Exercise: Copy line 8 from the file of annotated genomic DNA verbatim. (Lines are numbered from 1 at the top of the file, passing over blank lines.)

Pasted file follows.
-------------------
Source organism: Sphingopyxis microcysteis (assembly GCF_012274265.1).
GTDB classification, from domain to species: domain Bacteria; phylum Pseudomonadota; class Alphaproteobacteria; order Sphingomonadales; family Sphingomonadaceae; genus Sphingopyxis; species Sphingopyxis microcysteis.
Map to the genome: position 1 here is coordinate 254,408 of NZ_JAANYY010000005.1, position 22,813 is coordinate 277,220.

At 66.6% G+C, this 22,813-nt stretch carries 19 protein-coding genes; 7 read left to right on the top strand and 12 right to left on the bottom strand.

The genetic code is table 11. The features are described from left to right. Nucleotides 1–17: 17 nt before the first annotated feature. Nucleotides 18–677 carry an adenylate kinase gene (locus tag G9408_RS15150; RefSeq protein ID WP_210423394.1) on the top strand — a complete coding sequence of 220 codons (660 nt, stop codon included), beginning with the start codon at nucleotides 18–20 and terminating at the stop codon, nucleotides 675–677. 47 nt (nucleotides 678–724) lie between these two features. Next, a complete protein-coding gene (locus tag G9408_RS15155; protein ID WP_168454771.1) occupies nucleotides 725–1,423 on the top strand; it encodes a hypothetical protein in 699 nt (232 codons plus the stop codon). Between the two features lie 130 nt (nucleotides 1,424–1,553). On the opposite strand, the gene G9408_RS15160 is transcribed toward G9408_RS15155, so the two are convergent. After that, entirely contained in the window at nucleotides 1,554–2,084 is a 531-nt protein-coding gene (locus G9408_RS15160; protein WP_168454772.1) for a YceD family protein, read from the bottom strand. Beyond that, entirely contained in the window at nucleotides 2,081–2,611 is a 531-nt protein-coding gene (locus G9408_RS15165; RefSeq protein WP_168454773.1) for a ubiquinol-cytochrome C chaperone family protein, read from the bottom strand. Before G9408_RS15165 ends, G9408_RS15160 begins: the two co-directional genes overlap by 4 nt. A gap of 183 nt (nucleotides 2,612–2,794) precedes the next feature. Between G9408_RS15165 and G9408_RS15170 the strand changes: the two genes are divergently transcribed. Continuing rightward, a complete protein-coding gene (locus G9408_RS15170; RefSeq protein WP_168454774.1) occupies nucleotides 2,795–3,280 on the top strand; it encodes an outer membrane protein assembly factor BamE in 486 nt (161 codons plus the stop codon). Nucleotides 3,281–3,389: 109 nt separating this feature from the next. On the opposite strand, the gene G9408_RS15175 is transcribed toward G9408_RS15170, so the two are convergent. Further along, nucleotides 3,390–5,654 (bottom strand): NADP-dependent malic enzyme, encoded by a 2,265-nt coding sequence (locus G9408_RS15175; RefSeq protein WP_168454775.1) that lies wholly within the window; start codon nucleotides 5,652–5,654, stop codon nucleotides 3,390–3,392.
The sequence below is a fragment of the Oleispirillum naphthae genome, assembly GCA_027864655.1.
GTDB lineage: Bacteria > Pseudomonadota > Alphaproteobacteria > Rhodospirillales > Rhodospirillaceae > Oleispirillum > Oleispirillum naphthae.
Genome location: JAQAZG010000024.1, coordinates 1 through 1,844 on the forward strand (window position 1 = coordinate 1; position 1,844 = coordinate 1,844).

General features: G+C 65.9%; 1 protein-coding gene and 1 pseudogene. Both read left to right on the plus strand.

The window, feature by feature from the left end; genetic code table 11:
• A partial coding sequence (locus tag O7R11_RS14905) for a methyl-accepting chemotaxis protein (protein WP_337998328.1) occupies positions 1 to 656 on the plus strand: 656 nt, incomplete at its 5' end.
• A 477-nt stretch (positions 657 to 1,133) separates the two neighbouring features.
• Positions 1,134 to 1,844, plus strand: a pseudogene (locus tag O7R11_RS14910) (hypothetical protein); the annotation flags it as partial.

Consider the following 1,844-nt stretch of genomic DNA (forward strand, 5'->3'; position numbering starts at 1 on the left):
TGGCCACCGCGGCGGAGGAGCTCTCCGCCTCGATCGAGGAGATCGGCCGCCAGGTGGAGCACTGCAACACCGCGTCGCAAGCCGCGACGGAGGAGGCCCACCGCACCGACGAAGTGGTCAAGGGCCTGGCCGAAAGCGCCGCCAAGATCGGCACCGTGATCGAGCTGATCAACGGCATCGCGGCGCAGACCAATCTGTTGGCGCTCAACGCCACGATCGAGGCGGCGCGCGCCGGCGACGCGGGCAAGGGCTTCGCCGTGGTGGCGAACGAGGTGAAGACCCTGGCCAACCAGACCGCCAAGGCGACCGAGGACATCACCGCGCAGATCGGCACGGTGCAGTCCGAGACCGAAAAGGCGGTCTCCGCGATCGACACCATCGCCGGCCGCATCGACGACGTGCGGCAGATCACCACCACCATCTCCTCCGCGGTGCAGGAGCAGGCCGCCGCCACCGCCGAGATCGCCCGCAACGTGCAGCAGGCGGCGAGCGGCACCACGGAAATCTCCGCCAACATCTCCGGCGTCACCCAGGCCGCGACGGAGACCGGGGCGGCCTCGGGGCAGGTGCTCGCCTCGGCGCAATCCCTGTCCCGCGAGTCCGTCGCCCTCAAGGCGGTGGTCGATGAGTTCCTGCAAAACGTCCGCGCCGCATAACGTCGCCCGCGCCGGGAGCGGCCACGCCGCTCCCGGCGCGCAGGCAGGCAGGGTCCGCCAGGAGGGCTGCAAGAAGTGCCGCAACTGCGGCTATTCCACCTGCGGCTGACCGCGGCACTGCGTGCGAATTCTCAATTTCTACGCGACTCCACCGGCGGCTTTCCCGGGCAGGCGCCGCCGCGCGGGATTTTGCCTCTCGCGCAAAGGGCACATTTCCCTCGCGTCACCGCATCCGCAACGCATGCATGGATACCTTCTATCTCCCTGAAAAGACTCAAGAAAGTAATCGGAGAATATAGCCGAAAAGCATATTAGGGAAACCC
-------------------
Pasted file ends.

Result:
Genome location: JAQAZG010000024.1, coordinates 1 through 1,844 on the forward strand (window position 1 = coordinate 1; position 1,844 = coordinate 1,844).